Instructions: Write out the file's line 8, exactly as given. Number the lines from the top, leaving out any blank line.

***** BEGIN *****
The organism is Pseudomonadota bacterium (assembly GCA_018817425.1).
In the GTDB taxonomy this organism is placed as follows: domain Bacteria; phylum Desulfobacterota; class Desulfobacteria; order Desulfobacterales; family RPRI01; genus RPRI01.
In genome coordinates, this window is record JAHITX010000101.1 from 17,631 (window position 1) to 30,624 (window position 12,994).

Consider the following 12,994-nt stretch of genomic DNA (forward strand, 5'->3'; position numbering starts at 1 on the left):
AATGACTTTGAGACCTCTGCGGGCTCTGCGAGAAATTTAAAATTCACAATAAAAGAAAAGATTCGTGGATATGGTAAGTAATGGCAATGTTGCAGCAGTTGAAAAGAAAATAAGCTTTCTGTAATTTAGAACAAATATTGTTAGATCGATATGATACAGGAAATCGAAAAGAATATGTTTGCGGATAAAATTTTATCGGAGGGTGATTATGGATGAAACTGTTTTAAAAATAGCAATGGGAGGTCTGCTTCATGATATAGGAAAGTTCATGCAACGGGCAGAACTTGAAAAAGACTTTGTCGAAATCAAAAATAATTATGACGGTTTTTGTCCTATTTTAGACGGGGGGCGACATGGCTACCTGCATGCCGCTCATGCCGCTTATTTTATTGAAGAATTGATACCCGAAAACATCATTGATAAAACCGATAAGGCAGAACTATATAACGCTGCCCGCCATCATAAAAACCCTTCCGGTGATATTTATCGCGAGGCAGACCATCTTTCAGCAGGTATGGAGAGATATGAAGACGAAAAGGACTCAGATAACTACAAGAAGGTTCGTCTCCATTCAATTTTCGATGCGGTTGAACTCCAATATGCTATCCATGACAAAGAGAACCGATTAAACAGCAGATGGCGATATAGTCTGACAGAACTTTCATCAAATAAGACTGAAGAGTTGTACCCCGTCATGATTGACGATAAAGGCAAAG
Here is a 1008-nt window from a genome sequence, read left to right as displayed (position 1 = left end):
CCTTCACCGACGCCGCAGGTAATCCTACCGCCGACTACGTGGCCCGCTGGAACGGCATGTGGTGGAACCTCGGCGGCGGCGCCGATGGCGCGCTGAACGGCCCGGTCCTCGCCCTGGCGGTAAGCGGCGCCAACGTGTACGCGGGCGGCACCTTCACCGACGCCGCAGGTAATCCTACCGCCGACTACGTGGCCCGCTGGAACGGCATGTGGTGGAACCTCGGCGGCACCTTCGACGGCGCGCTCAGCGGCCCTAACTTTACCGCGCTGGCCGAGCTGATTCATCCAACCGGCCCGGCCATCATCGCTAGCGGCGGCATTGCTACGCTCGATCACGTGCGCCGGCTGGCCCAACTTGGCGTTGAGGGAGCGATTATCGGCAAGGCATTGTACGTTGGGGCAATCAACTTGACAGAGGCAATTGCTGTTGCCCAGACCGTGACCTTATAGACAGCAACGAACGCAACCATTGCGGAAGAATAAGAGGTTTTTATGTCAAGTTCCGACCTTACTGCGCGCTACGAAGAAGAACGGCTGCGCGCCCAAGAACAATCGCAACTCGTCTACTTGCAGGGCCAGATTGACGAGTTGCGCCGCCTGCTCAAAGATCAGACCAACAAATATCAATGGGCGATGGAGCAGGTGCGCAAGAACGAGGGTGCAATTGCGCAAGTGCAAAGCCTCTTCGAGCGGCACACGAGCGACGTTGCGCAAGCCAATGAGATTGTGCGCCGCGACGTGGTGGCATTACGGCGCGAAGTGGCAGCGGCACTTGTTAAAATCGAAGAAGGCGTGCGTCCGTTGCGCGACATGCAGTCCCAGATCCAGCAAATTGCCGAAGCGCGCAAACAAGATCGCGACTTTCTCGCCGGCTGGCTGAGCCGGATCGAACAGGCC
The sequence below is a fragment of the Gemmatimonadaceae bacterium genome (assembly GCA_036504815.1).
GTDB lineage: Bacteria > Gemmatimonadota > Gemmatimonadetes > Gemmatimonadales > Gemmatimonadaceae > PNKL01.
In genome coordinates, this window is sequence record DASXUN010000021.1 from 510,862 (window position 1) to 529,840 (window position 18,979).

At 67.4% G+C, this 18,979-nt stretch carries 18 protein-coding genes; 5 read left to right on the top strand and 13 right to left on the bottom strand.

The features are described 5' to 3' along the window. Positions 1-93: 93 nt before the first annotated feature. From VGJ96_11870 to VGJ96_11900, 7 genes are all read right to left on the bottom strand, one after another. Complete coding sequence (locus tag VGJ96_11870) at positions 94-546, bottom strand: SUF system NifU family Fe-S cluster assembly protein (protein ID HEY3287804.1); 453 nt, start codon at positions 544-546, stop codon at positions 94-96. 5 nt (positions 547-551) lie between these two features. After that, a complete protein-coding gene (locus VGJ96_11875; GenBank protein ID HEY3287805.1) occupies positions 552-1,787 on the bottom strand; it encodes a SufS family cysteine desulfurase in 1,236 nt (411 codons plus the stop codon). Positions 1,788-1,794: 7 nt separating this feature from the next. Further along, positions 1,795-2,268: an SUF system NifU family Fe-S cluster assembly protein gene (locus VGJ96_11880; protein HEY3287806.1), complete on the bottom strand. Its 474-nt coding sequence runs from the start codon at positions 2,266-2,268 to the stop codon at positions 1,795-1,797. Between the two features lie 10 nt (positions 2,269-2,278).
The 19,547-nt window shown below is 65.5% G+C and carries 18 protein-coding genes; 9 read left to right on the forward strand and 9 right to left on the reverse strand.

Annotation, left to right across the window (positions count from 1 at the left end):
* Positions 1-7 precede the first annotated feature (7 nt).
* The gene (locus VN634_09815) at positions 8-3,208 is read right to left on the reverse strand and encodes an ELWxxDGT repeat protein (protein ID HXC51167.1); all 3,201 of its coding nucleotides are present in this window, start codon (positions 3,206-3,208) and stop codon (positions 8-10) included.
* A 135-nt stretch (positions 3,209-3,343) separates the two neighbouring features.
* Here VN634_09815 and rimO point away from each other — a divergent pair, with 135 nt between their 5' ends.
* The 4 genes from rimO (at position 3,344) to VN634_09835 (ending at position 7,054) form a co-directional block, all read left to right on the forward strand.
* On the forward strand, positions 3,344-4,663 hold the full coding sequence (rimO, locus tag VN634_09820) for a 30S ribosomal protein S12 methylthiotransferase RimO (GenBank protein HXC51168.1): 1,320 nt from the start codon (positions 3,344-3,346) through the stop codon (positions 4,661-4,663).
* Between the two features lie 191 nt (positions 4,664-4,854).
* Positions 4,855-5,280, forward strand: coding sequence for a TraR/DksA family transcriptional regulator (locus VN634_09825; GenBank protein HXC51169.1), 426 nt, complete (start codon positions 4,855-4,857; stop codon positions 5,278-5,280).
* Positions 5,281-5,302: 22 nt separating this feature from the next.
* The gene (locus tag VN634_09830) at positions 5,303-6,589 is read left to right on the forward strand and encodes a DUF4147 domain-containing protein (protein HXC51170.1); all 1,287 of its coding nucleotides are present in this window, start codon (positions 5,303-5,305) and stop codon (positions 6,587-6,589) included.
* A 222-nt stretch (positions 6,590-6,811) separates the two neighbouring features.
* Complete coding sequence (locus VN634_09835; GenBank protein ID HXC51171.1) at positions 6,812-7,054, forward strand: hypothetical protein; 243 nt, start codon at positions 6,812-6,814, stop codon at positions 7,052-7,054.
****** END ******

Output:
The sequence below is a fragment of the Gemmatimonadaceae bacterium genome (assembly GCA_036504815.1).